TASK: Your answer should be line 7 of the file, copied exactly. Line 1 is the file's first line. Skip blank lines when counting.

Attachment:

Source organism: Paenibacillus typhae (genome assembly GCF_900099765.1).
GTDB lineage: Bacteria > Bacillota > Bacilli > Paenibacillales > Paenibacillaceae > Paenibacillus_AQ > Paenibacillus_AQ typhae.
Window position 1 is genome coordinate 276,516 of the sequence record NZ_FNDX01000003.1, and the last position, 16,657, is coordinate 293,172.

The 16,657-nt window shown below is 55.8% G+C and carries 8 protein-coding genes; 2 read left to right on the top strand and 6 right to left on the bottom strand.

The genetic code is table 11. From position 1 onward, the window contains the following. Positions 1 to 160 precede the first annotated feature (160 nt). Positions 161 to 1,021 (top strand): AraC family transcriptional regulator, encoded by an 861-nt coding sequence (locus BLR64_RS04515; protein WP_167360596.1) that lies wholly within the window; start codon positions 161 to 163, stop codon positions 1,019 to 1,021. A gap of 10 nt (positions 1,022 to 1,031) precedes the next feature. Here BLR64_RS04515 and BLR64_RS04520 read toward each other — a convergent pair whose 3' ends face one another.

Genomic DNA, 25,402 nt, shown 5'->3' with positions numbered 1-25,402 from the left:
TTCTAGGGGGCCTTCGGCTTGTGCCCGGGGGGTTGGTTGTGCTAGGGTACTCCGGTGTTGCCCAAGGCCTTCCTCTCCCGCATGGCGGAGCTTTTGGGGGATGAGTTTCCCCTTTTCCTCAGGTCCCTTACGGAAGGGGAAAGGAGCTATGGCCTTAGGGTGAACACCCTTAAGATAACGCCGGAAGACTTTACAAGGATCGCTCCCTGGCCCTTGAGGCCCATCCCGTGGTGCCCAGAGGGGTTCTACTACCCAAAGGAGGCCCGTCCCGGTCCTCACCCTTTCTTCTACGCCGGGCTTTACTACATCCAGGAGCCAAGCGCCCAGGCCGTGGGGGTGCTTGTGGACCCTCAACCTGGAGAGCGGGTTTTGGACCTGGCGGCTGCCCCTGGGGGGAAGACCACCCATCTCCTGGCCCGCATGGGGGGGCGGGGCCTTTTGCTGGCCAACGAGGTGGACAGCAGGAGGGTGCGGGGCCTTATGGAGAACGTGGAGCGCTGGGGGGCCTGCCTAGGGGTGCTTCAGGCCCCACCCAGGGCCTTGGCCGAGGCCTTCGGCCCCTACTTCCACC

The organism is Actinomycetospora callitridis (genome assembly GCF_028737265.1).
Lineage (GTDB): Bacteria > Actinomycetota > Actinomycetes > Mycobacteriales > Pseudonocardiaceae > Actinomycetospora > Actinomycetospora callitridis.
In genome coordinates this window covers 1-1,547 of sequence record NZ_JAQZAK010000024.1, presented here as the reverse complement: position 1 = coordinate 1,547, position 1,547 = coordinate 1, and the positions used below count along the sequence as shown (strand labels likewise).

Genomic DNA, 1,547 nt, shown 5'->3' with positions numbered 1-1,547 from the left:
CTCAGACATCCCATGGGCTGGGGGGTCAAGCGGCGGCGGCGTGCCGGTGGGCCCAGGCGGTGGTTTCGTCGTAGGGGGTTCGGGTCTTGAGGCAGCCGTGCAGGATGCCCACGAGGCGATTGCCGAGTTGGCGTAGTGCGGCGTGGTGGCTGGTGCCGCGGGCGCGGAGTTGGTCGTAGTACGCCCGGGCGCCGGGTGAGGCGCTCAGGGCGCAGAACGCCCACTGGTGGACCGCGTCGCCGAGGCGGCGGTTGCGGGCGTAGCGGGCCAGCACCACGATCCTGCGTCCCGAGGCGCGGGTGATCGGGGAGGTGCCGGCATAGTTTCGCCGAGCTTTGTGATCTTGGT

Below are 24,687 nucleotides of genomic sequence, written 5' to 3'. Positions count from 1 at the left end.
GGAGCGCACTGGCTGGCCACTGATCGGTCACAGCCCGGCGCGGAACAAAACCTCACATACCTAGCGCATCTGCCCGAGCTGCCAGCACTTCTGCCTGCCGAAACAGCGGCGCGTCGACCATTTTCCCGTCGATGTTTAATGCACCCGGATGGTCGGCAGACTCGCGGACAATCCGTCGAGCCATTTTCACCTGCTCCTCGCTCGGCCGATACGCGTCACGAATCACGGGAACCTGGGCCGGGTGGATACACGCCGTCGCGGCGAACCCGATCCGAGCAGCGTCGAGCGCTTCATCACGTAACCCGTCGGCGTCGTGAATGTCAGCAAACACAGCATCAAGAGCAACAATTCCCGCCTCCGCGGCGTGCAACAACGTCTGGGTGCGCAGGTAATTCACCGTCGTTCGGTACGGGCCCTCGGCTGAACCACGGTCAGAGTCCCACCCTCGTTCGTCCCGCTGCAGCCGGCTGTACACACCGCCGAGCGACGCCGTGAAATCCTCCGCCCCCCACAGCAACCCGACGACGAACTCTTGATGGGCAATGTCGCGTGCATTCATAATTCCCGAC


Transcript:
TTCTAGGGGGCCTTCGGCTTGTGCCCGGGGGGTTGGTTGTGCTAGGGTACTCCGGTGTTGCCCAAGGCCTTCCTCTCCCGCATGGCGGAGCTTTTGGGGGATGAGTTTCCCCTTTTCCTCAGGTCCCTTACGGAAGGGGAAAGGAGCTATGGCCTTAGGGTGAACACCCTTAAGATAACGCCGGAAGACTTTACAAGGATCGCTCCCTGGCCCTTGAGGCCCATCCCGTGGTGCCCAGAGGGGTTCTACTACCCAAAGGAGGCCCGTCCCGGTCCTCACCCTTTCTTCTACGCCGGGCTTTACTACATCCAGGAGCCAAGCGCCCAGGCCGTGGGGGTGCTTGTGGACCCTCAACCTGGAGAGCGGGTTTTGGACCTGGCGGCTGCCCCTGGGGGGAAGACCACCCATCTCCTGGCCCGCATGGGGGGGCGGGGCCTTTTGCTGGCCAACGAGGTGGACAGCAGGAGGGTGCGGGGCCTTATGGAGAACGTGGAGCGCTGGGGGGCCTGCCTAGGGGTGCTTCAGGCCCCACCCAGGGCCTTGGCCGAGGCCTTCGGCCCCTACTTCCACC